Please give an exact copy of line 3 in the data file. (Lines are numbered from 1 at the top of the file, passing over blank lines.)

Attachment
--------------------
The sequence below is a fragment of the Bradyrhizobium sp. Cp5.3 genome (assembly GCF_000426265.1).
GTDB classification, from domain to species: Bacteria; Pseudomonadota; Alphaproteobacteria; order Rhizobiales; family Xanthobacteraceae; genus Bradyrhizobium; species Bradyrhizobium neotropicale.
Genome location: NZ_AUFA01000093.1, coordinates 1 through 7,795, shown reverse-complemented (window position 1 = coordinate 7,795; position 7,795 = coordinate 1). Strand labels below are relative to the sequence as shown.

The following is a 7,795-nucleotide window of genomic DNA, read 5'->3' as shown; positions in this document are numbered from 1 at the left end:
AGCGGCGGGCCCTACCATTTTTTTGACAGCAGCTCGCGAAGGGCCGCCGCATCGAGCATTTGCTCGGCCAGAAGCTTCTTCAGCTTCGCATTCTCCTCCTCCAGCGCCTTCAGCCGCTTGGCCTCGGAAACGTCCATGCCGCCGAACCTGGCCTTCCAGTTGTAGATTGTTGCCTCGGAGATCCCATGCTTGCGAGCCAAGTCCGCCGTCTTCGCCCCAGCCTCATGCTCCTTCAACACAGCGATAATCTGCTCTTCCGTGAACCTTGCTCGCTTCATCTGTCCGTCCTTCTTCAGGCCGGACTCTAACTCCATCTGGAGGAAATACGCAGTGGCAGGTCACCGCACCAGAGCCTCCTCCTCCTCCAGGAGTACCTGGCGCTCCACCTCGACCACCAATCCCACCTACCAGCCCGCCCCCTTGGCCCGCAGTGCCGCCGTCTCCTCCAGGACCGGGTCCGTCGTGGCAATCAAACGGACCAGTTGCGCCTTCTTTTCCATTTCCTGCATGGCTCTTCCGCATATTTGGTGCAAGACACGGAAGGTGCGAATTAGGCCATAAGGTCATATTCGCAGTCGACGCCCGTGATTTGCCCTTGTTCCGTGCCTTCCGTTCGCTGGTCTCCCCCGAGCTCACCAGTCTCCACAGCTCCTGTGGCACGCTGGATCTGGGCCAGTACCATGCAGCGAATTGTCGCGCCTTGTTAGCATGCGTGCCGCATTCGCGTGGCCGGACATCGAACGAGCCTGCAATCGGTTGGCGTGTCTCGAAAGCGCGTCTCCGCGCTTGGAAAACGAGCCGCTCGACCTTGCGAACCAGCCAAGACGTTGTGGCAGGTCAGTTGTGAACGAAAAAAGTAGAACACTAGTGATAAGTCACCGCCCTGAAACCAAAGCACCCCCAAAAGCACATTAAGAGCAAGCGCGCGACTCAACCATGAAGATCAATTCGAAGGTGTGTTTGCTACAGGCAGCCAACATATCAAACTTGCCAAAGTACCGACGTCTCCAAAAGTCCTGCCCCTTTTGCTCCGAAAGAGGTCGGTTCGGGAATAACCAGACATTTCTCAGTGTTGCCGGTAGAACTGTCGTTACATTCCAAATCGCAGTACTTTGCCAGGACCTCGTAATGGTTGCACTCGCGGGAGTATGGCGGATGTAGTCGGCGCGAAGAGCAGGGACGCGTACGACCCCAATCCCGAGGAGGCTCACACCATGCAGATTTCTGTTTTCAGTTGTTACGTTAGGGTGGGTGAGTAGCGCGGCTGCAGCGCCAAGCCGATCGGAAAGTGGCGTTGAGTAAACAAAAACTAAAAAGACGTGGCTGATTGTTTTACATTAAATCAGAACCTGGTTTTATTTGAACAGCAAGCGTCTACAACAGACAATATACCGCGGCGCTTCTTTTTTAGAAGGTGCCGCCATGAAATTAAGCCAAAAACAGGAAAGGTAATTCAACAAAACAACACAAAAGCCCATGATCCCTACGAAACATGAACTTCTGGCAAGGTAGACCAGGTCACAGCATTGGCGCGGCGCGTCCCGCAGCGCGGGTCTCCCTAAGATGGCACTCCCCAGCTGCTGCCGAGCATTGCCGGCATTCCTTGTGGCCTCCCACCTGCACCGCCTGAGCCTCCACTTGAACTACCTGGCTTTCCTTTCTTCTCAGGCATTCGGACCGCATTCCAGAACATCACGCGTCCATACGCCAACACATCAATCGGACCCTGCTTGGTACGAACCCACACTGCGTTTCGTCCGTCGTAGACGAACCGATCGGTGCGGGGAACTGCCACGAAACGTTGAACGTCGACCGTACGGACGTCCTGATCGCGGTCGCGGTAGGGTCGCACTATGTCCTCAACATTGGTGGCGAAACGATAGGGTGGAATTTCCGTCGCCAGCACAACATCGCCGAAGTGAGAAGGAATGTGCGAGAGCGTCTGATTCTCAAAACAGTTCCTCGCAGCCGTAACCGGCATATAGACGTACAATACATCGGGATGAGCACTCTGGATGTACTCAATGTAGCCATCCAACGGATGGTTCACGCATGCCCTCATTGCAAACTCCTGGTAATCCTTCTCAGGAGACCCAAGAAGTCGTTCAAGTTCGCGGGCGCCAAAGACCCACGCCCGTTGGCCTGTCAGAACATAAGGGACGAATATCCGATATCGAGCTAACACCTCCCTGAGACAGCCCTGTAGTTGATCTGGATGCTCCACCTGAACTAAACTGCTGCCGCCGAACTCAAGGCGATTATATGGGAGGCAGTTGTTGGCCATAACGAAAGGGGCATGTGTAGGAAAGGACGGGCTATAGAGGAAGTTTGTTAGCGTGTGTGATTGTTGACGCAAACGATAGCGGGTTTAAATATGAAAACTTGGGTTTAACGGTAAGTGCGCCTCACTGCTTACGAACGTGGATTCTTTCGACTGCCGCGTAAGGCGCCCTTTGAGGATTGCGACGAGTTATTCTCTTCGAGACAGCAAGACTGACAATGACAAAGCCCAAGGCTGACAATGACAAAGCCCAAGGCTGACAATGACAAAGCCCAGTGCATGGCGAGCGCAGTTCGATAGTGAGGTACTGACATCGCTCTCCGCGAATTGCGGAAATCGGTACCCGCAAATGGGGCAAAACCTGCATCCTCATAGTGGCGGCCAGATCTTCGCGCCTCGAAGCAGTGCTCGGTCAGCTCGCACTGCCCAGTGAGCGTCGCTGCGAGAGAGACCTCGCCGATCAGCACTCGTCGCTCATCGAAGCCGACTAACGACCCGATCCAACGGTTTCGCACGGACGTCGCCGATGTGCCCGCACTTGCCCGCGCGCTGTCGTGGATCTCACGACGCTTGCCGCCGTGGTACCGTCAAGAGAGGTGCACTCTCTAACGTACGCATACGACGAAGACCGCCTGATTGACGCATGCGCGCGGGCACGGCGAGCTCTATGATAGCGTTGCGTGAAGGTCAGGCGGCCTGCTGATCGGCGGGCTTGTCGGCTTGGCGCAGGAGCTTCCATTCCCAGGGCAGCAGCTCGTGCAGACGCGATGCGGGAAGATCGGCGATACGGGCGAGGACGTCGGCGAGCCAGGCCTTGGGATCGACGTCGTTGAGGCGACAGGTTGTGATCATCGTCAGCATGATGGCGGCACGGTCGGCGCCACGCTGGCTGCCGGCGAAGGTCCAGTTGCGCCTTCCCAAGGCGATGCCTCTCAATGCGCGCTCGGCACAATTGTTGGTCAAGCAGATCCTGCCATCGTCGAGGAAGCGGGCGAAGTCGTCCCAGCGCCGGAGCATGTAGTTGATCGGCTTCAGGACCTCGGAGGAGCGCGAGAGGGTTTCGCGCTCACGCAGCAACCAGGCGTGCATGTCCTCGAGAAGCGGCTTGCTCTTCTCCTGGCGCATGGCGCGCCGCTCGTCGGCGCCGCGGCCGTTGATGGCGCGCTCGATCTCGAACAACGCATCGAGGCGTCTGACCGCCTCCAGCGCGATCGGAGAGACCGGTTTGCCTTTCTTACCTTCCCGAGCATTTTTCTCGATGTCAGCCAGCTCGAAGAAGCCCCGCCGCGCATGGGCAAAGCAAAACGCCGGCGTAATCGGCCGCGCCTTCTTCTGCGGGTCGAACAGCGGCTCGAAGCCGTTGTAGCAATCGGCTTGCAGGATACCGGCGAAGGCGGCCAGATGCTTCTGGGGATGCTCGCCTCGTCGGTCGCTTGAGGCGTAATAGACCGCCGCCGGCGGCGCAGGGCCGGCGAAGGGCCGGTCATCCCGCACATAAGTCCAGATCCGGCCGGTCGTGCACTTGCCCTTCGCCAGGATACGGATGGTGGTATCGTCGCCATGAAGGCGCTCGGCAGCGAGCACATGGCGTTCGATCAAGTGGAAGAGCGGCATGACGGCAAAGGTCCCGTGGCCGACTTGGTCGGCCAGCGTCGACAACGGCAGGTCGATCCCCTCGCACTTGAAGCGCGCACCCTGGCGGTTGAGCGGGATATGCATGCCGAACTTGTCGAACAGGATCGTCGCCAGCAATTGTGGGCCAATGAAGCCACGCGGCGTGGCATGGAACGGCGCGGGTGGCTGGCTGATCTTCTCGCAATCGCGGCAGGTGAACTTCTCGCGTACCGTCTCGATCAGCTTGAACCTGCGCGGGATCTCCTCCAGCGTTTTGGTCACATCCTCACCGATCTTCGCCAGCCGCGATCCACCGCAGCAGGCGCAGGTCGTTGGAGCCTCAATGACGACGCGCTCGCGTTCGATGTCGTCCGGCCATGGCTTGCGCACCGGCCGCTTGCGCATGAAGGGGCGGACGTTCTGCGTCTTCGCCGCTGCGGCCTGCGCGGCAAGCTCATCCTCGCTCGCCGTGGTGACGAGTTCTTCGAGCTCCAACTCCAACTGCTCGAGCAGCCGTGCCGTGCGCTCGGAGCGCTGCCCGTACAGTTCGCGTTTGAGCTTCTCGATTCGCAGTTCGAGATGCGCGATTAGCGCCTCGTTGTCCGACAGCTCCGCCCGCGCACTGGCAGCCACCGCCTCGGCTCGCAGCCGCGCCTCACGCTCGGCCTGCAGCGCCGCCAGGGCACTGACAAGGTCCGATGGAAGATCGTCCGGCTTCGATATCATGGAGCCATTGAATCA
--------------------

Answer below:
Genome location: NZ_AUFA01000093.1, coordinates 1 through 7,795, shown reverse-complemented (window position 1 = coordinate 7,795; position 7,795 = coordinate 1). Strand labels below are relative to the sequence as shown.